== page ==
5 tips for a perfect microblading treatment
I’m a self-employed technician about to start offering microblading at a salon. Do I need to buy the license or should the salon cover it?
Karen Betts, chief executive of HD Brows and K.B Pro, says microblading technicians need their own licence to work in a salon or clinic, whereas if the tech is employed by the salon then it’s the salon owner who must obtain the licence. However, Brenda Griffin, director of training and business development at BCI, advises that the salon or clinic must also have a special treatment licence. Always check with your local council as licensing laws vary around the country.
My client’s brows aren’t healing well; they’ve turned yellow and there’s a lot of redness. What can I do?
“This sounds like an infection,” says Griffin. “This could be due to mismanagement of aftercare. Ask the client if they’ve been applying post-procedure product with their fingers instead of a clean cotton bud, or perhaps they’ve been rubbing the area because it is a little itchy as it heals.” Advise the client to see a doctor, who will, if necessary, prescribe topical antibiotics.
Griffin adds: “Sometimes if the brow is blocked with too much cream the skin can’t heal properly and the cream seals in the infection. The area needs to be cleaned with sterile isotonic saline solution and left to heal.”
Why is the finish on my client’s brows uneven and how can I resolve this?
Betts stresses the importance of really understanding the microblading process and explaining this to clients. “Within the first five days of the healing process, the skin can exfoliate and make the colour look uneven. Some of the colour is likely to flake off and this can happen in just some areas,” she explains.
“I explain to clients that it’s like when you paint a wall – after the first colour application it’ll look perfectly even but when it dries you’ll notice lighter patches. In that first treatment, you’ll be putting 80% of the colour in, and once it heals the client will come back for the second coat of paint. It’s a two-part procedure,” she says.
How can I make sure I’m buying high-quality pigments and equipment?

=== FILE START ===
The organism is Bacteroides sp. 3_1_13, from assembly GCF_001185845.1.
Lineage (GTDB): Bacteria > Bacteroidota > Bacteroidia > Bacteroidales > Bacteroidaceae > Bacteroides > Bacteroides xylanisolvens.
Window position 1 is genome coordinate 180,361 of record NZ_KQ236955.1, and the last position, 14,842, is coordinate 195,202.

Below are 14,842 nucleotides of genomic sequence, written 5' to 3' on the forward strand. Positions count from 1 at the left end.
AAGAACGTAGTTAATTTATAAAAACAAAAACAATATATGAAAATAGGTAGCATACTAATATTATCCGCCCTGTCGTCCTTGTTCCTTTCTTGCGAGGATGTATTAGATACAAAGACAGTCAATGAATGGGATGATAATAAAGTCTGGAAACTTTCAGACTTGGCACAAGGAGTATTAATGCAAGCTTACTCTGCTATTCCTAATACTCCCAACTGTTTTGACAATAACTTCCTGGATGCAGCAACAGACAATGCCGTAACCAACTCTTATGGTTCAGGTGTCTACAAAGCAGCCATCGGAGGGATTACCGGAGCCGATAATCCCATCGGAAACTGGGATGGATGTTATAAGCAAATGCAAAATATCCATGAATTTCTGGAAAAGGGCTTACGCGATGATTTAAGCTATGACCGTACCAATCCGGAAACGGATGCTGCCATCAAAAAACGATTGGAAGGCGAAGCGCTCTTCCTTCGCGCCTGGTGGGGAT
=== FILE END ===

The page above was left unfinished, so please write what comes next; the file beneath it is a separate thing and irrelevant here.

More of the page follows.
Brow Perfect’s trainer and microblading expert Emma Apps says it’s vital to make sure all the products you use “uphold EU specifications, with blades thoroughly sterilised”. She adds that you should be able to buy all the necessary products directly through your training company, if it’s reputable. “This should ensure your blades are constant in their shape and needle spacing and all pigments reliably consistent in colour.”
Check that the company has a number you can call for advice before and after sales, advises Tonya McGee, Finishing Touches’ micropigmentation master, adding: “All pigments, needles and blades should have an expiry date and lot number that should be logged on the client’s treatment plan for insurance purposes. All companies that sell pigments should also have MSDS sheets for the ingredients that go into each pigment and these should be easily accessible.”
How do I choose the perfect shade for a client?
This is primarily about having a firm understanding of advanced colour theory, but there are some other elements that come into ideal colour choice. “Ask what shade of brow make-up they currently use, whether this is this their natural hair colour and if they will be changing it any time soon. Also find out if the client is wearing fake tan,” says McGee. “You don’t want to be trying to find a perfect shade for your client’s skin tone only to find out that it’s actually tan. For the same reason, never test pigment over make-up,” she says.
Apps reiterates that “the colour in the pigment bottle will not be a true reflection of the final colour on the eyebrows”, adding “as the skin heals following the treatment, the colour will change. Your colour choice at the top-up session will be a reflection of how the first session has healed.”
This is an extract from an in-depth feature on microblading, which appeared in the April issue of Professional Beauty magazine, which is out now. A digital version can be bought online for £1.49 – or it's just £9.99 for 12 issues. The print edition is just £37 for an annual 12-issue subscription. Make sure you’re always the first to read the news and trends by subscribing online.